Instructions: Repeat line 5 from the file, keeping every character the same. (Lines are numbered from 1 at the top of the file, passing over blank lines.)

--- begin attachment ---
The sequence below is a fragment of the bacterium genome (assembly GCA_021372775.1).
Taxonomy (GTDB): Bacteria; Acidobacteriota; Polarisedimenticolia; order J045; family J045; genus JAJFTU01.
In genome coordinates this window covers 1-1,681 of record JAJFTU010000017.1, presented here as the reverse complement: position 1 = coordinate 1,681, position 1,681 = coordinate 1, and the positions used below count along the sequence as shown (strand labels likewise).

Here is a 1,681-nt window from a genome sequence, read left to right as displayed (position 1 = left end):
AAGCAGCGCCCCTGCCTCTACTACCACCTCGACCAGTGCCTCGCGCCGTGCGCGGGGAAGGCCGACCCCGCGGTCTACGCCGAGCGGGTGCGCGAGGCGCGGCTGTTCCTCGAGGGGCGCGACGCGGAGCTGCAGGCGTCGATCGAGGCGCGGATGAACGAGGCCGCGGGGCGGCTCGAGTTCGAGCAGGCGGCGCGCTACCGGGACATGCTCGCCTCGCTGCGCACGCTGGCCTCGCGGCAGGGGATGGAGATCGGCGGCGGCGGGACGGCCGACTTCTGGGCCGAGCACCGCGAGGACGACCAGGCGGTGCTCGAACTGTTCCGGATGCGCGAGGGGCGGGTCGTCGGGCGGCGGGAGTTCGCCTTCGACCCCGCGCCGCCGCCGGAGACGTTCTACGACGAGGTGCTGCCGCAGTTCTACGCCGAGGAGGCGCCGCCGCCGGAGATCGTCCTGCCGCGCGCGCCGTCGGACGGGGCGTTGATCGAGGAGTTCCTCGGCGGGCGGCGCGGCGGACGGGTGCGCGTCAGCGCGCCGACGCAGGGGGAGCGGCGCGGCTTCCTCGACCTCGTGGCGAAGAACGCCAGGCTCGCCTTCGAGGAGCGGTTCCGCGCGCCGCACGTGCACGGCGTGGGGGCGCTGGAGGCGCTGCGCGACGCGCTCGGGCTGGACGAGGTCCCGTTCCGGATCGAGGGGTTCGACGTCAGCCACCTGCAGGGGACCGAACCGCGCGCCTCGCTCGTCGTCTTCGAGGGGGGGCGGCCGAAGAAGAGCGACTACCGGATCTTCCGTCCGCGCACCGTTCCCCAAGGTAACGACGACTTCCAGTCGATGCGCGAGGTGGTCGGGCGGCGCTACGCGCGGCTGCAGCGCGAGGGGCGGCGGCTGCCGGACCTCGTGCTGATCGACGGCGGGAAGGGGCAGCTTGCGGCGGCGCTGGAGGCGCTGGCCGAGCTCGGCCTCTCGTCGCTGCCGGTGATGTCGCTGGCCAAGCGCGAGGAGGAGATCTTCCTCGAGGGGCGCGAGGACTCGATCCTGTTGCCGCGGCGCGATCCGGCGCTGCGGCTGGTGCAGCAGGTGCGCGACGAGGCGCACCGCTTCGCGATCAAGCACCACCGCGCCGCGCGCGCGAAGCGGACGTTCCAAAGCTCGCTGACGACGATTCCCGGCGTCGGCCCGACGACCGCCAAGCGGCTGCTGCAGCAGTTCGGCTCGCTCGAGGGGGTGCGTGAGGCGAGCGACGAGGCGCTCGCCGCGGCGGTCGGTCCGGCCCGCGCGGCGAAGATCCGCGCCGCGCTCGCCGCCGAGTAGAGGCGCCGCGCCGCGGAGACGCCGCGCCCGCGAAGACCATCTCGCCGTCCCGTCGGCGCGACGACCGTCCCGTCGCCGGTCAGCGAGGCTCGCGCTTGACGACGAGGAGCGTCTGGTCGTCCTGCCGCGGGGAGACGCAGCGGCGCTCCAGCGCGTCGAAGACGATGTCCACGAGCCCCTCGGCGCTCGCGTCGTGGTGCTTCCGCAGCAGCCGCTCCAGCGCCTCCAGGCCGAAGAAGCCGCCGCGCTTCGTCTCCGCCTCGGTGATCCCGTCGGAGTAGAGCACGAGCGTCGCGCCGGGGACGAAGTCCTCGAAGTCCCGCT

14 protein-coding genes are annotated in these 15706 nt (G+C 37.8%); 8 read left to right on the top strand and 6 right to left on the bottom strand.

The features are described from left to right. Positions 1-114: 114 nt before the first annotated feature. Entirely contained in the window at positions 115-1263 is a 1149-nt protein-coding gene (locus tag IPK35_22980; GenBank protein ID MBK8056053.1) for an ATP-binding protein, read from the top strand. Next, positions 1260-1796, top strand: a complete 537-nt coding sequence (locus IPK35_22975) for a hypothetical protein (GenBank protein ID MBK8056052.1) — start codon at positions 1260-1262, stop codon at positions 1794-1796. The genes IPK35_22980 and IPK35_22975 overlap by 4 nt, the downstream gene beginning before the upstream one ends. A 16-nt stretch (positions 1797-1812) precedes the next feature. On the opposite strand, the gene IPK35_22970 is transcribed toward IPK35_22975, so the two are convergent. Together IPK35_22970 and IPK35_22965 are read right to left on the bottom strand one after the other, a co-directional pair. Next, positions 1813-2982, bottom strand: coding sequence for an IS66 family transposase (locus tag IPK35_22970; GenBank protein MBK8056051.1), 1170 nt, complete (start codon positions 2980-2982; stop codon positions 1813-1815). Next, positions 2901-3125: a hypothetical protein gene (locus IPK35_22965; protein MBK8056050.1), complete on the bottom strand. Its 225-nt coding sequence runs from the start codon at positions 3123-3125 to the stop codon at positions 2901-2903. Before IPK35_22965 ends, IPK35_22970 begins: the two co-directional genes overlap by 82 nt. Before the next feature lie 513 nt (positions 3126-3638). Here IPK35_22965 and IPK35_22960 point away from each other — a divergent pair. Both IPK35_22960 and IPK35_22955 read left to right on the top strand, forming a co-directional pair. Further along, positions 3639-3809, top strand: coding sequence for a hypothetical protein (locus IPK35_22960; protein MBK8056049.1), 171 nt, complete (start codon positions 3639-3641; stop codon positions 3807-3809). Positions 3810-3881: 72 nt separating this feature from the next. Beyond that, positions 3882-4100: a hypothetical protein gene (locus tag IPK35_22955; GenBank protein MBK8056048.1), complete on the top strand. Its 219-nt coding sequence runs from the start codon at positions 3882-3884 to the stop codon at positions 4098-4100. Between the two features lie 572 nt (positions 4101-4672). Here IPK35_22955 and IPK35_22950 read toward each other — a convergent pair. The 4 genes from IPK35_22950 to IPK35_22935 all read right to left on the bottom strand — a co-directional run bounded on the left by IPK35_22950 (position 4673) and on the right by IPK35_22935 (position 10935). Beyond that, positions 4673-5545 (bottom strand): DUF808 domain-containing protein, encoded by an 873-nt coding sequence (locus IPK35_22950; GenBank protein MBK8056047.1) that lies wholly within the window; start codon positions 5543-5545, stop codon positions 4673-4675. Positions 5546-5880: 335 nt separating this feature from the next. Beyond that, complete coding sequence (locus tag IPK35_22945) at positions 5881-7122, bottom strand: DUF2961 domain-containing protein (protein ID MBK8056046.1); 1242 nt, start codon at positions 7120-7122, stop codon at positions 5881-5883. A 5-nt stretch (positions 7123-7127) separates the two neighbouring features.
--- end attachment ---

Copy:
AAGCAGCGCCCCTGCCTCTACTACCACCTCGACCAGTGCCTCGCGCCGTGCGCGGGGAAGGCCGACCCCGCGGTCTACGCCGAGCGGGTGCGCGAGGCGCGGCTGTTCCTCGAGGGGCGCGACGCGGAGCTGCAGGCGTCGATCGAGGCGCGGATGAACGAGGCCGCGGGGCGGCTCGAGTTCGAGCAGGCGGCGCGCTACCGGGACATGCTCGCCTCGCTGCGCACGCTGGCCTCGCGGCAGGGGATGGAGATCGGCGGCGGCGGGACGGCCGACTTCTGGGCCGAGCACCGCGAGGACGACCAGGCGGTGCTCGAACTGTTCCGGATGCGCGAGGGGCGGGTCGTCGGGCGGCGGGAGTTCGCCTTCGACCCCGCGCCGCCGCCGGAGACGTTCTACGACGAGGTGCTGCCGCAGTTCTACGCCGAGGAGGCGCCGCCGCCGGAGATCGTCCTGCCGCGCGCGCCGTCGGACGGGGCGTTGATCGAGGAGTTCCTCGGCGGGCGGCGCGGCGGACGGGTGCGCGTCAGCGCGCCGACGCAGGGGGAGCGGCGCGGCTTCCTCGACCTCGTGGCGAAGAACGCCAGGCTCGCCTTCGAGGAGCGGTTCCGCGCGCCGCACGTGCACGGCGTGGGGGCGCTGGAGGCGCTGCGCGACGCGCTCGGGCTGGACGAGGTCCCGTTCCGGATCGAGGGGTTCGACGTCAGCCACCTGCAGGGGACCGAACCGCGCGCCTCGCTCGTCGTCTTCGAGGGGGGGCGGCCGAAGAAGAGCGACTACCGGATCTTCCGTCCGCGCACCGTTCCCCAAGGTAACGACGACTTCCAGTCGATGCGCGAGGTGGTCGGGCGGCGCTACGCGCGGCTGCAGCGCGAGGGGCGGCGGCTGCCGGACCTCGTGCTGATCGACGGCGGGAAGGGGCAGCTTGCGGCGGCGCTGGAGGCGCTGGCCGAGCTCGGCCTCTCGTCGCTGCCGGTGATGTCGCTGGCCAAGCGCGAGGAGGAGATCTTCCTCGAGGGGCGCGAGGACTCGATCCTGTTGCCGCGGCGCGATCCGGCGCTGCGGCTGGTGCAGCAGGTGCGCGACGAGGCGCACCGCTTCGCGATCAAGCACCACCGCGCCGCGCGCGCGAAGCGGACGTTCCAAAGCTCGCTGACGACGATTCCCGGCGTCGGCCCGACGACCGCCAAGCGGCTGCTGCAGCAGTTCGGCTCGCTCGAGGGGGTGCGTGAGGCGAGCGACGAGGCGCTCGCCGCGGCGGTCGGTCCGGCCCGCGCGGCGAAGATCCGCGCCGCGCTCGCCGCCGAGTAGAGGCGCCGCGCCGCGGAGACGCCGCGCCCGCGAAGACCATCTCGCCGTCCCGTCGGCGCGACGACCGTCCCGTCGCCGGTCAGCGAGGCTCGCGCTTGACGACGAGGAGCGTCTGGTCGTCCTGCCGCGGGGAGACGCAGCGGCGCTCCAGCGCGTCGAAGACGATGTCCACGAGCCCCTCGGCGCTCGCGTCGTGGTGCTTCCGCAGCAGCCGCTCCAGCGCCTCCAGGCCGAAGAAGCCGCCGCGCTTCGTCTCCGCCTCGGTGATCCCGTCGGAGTAGAGCACGAGCGTCGCGCCGGGGACGAAGTCCTCGAAGTCCCGCT